The Hunger Games: Suzanne Collins
August 17, 2008
Book: The Hunger Games
Author: Suzanne Collins
Age Range: 13 and up
Background: This book isn't out yet, but rarely have I seen so widely reviewed (and praised) an advance publication. The reviews listed below are just a subset of the many references to and reviews of this book that I've seen. I was fortunate to get a signed hardcover copy of this one from Scholastic at ALA. I am a big fan of Suzanne Collins's previous series, the Gregor the Overlander books (reviews here, here, and here), but I have to tell you that The Hunger Games is in a whole different class. I wasn't actually sure I wanted to read it, when I first heard the premise. Kids in competition to kill each other? Seriously? But oh my goodness, this is a phenomenal book. Even though there are already tons of reviews, I couldn't resist sharing my thoughts here.
Review: Suzanne Collins' The Hunger Games is one of the best books that I've read, not just this year, but ever. Collins' writing simply blew me away. I would stop periodically and shake my head, wondering how on earth she was able to pull this book off. The story is set in a Dystopian future North America, in a nation called Panem. Panem consists of a high-tech, wealthy Capitol, surrounded by twelve outlying districts of various fortune. Sixteen-year-old Katniss lives in the poorest of the districts, District 12, where people mine coal, and struggle each day for survival. Katniss works as an illegal poacher to support her mother and her beloved younger sister, Prim. She has a partner in crime, Gale, a boy a bit older than she is, who is her best friend.
The districts are heavily regulated by the Capitol. At one time, years earlier, the citizens of Panem's districts rose up against the Capitol. They were soundly defeated. As a reminder of the penalties of treason, the Capitol imposed the annual Hunger Games. Explains Katniss:
"The rules of the Hunger Games are simple. In punishment for the uprising, each of the twelve districts must provide one girl and one boy, called tributes, to participate. The twenty-four tributes will be imprisoned in a vast outdoor arena that could hold anything from a burning desert to a frozen wasteland. Over a period of several weeks, the competitors must fight to the death. The last tribute standing wins." (Page 18)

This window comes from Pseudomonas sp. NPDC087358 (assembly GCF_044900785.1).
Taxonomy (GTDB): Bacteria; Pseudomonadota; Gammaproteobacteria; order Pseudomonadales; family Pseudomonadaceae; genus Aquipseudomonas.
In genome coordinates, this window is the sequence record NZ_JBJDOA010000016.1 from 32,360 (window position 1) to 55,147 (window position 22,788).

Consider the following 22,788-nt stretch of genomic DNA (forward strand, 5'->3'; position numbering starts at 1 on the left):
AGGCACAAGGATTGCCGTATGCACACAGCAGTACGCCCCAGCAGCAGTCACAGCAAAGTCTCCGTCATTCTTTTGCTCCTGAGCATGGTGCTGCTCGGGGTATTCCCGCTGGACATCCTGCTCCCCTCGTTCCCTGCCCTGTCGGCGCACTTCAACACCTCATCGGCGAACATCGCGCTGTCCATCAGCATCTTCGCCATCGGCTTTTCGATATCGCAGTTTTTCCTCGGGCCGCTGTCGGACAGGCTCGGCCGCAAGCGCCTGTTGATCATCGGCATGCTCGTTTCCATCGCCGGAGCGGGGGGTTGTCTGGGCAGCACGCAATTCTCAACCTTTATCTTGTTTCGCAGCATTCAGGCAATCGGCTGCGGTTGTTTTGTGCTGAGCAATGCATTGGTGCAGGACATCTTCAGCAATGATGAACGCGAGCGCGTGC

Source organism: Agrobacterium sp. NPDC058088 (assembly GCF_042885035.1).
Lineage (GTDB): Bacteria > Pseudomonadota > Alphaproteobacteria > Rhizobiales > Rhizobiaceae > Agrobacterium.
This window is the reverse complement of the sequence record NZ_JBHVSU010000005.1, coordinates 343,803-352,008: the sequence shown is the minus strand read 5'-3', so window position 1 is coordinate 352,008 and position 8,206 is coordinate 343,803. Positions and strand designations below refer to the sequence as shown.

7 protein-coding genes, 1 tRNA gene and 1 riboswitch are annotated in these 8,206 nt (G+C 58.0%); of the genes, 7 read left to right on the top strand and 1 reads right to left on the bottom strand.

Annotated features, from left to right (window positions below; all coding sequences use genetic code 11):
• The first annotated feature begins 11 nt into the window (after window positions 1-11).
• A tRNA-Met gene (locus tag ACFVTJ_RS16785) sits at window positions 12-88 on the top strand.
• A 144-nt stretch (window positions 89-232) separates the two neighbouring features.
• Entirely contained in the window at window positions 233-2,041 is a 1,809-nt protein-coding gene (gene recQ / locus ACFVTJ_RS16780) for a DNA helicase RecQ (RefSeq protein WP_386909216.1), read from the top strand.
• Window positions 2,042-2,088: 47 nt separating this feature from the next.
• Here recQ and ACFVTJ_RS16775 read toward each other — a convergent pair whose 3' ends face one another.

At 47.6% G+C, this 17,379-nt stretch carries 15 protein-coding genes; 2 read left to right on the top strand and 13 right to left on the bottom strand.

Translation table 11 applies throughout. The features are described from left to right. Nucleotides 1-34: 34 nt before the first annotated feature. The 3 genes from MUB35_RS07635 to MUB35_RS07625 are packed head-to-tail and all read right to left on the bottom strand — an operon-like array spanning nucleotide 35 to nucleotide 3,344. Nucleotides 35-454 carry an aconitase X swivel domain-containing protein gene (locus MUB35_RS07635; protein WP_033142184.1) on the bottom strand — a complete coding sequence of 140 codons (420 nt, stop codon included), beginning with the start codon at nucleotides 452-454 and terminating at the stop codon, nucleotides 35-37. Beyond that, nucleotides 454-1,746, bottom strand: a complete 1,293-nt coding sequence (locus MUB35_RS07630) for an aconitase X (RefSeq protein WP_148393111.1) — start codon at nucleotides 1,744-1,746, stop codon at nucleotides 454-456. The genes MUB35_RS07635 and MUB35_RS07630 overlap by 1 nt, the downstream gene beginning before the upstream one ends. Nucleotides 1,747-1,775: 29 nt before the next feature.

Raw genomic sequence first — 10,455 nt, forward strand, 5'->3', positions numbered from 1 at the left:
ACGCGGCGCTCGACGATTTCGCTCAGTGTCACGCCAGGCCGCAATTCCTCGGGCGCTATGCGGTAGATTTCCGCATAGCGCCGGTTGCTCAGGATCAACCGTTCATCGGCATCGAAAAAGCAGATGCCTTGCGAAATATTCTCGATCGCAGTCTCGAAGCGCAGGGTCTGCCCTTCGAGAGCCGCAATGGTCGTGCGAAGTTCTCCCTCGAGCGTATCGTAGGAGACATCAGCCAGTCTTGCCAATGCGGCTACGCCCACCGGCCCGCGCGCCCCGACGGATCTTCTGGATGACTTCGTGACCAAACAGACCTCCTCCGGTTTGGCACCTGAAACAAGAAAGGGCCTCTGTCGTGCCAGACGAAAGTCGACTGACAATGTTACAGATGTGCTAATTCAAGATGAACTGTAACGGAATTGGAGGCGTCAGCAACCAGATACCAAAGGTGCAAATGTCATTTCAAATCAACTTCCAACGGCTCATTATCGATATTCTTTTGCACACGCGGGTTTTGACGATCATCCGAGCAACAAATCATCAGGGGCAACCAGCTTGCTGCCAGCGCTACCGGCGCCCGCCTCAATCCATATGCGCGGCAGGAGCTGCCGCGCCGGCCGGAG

In this book, the first of a trilogy, Katniss learns first-hand about the Hunger Games.
The Hunger Games is beautifully written, taut, but with description that brings the scenes to vivid life. It is highly suspenseful (I stayed up very late finishing it one night), yet filled with heart, too. There are themes of loyalty, friendship, sacrifice, and determination. Katniss is almost unimaginably strong, but the first-person narration lets the reader see her insecurities, loves, and mistakes, too. Several of the other characters are compelling, heartbreaking, and/or surprising. The Hunger Games explores what people are willing to do to survive, how people respond when they have limited options, and the limits to which people are willing to push their humanity. This moral exploration never feels the least bit message-y, because everything happens in the context of Katniss's own quest for survival.
The Hunger Games is not for the faint-hearted (or the very young reader). There are grim passages, recounting deprivation and deaths. But somehow, Katniss's narration keeps the bleakness at bay. She has a wry humor and a stubborn spirit, and you want to keep reading as much to hear what she has to say as to find out what will happen next. You want to keep reading to bear witness.
Panem is a futuristic nation filled with glitz and glamor, with some creative touches. Here's an example:
"My quarters are larger than our entire house back home. They are plush, like the train car, but also have so many automatic gadgets that I'm sure I won't have time to press all the buttons. The shower alone has a panel with more than a hundred options you can choose regulating water temperature, pressure, soaps, shampoos, scents, oils, and massaging sponges. When you step out on a mat, heaters come on that blow-dry your body. Instead of struggling with the knots in my wet hair, I merely place my hand on a box that sends a current through my scalp, untangling, parting, and drying my hair almost instantly. It floats down around my shoulders in a glossy curtain." (Chapter 6)
But Panem is also a nation in which people watch teenagers die as a form of entertainment, a nation where kindness is cause for suspicion, and cameras everywhere record any misdeed. In District 12, "the boldest form of dissent (people) can manage" is silence. The world that Suzanne Collins has created with The Hunger Games is not, in short, a world that I would want to live in. But it is is a world that I feel privileged to have had a chance to visit, and that I look forward to visiting again in the remaining books of this trilogy. This is a book that should be in serious contention for the Printz Award, and one that I think is destined to be a new classic. I simply can't recommend it highly enough, to teens and adults.
Publication Date: Conflicting reports, but sometime between September 14 and October 1, 2008
Source of Book: Review copy from the publisher
Other Blog Reviews: YALSA, nineseveneight book reviews, Kids Lit, We Know Books at HPL, Reading Rants!, Librarilly Blonde, The Reading Zone, Oops... Wrong Cookie, Abby (the) Librarian, A Fuse #8 Production, The Compulsive Reader, Satia's Journal, YA Book Realm (and more)
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